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or you can easily get creative with pipe holder clamps, nuts & bolts. any round object with some hot glue can be your wheel disk..

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find a place on the front fork where you think it is safe to install the dc motor, and imagine a disk rubbing against the wheel attached on top.

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also another housing was designed for the handle bars. this will house the voltage regulator, voltmeter and usb. you can easily use any tiny plastic container as housing.

Step 2: Adjust, Test, Wire

before we solder, let's do some tests

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using a voltmeter check the polarity of the dc motor pins while the bicycle wheel is turning the forward moving direction. on your voltmeter screen a "- minus" will appear telling you that your polarity is reversed, simply change the wires around and now you will have the correct polarity.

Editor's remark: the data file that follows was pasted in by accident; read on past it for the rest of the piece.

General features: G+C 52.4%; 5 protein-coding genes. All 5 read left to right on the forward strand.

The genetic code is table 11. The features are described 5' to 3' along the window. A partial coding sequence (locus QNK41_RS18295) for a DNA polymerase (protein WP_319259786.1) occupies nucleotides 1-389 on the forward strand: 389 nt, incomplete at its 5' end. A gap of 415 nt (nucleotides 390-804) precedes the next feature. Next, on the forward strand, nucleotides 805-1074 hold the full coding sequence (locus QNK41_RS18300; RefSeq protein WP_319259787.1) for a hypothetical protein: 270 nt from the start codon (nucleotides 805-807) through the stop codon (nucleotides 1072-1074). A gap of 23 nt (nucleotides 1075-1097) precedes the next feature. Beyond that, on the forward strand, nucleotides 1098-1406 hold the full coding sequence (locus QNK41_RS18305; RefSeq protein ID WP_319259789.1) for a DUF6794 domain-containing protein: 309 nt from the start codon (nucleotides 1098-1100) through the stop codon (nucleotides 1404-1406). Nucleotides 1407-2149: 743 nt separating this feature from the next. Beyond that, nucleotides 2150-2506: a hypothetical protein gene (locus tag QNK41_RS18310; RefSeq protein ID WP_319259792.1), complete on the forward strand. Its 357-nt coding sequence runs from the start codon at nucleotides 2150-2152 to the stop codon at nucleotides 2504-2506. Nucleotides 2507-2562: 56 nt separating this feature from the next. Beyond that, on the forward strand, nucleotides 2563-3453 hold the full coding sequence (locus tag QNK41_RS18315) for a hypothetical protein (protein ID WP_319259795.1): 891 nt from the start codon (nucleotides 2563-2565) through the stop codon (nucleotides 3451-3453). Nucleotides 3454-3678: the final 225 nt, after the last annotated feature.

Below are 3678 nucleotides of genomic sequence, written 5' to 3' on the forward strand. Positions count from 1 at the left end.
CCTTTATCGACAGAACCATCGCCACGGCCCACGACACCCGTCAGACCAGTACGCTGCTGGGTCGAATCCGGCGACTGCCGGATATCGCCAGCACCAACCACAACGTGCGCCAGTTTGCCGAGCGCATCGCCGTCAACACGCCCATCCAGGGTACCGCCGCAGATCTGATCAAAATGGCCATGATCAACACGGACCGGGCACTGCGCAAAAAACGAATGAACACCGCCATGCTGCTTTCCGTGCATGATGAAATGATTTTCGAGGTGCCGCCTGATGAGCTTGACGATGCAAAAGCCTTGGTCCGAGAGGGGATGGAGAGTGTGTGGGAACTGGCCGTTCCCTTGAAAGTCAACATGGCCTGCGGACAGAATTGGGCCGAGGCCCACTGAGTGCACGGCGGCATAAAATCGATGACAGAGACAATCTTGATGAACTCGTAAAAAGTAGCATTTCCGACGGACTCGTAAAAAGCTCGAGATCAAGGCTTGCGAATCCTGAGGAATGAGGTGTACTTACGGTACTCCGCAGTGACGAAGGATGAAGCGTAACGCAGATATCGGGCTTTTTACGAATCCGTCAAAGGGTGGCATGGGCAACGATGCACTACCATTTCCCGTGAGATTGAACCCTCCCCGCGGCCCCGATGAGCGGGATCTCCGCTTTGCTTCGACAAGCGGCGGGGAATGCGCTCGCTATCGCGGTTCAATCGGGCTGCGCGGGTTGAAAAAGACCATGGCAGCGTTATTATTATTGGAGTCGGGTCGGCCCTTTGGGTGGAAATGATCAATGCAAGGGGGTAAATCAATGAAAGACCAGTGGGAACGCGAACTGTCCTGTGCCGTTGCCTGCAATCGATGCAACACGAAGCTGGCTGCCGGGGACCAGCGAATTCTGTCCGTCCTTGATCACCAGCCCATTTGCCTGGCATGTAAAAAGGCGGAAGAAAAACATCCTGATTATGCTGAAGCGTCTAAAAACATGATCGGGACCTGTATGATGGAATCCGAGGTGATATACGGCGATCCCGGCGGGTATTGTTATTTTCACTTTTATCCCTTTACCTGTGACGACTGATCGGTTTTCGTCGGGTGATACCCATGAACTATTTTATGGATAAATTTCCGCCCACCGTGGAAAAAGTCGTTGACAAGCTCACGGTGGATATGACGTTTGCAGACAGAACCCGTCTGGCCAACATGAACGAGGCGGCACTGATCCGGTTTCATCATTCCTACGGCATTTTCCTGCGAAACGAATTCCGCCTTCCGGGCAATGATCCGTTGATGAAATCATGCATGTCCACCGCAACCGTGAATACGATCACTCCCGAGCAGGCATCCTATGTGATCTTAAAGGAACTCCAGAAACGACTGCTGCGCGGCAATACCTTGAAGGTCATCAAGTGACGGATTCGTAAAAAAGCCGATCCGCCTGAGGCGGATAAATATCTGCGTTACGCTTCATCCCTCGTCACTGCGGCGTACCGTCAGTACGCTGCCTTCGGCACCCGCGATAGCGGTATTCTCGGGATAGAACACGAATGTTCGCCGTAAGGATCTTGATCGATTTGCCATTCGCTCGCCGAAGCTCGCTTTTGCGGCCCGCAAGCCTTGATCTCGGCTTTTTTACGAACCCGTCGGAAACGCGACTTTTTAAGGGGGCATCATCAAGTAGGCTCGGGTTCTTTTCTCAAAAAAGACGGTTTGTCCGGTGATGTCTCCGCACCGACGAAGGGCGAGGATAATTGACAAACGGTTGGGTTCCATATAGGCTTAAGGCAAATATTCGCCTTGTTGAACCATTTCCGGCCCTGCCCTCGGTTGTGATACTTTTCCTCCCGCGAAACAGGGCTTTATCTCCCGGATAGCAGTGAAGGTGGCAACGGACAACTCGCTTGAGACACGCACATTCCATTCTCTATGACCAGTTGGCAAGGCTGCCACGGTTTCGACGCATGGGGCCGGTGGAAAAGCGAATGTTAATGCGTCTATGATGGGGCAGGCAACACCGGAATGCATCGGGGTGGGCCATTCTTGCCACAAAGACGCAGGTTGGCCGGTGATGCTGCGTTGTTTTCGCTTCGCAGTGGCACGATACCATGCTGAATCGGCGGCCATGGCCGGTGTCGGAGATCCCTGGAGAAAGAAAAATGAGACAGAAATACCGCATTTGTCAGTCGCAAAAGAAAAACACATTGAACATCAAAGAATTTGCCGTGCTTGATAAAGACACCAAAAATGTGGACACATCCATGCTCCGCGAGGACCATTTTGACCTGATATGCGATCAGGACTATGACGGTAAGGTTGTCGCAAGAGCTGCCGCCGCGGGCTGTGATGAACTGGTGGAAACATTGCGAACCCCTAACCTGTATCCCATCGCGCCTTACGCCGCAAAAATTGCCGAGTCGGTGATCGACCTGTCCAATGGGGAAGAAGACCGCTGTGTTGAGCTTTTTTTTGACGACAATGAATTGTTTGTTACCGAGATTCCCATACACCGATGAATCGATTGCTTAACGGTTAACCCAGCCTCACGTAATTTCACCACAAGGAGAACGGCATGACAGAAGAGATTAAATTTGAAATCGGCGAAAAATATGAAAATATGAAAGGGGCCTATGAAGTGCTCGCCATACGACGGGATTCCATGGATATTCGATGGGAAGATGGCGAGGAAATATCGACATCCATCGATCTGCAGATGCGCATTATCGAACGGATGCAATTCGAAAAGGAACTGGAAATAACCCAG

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find a 9V battery or any dc adapter that is higher than 5V. we now must set the output of the voltage meter as 5.1V. to do this simple attach a higher voltage power source as input and turning the little screw to see the voltmeter as 5.1V as output.

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now we know the correct polarity of the dc motor with the correct direction, we are able to get a reading of voltage generated and our regulator is set at 5.1V. once you are sure everything is figured out, go ahead and solder all the wires for a permanent connection.

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this step may be a bit confusing for beginners. ask questions in comments.
read; basic electronics, how to solder

Step 3: Conclusion

we are simply generating electricity from the motion of the bicycle moving. it is a very simple dc circuit.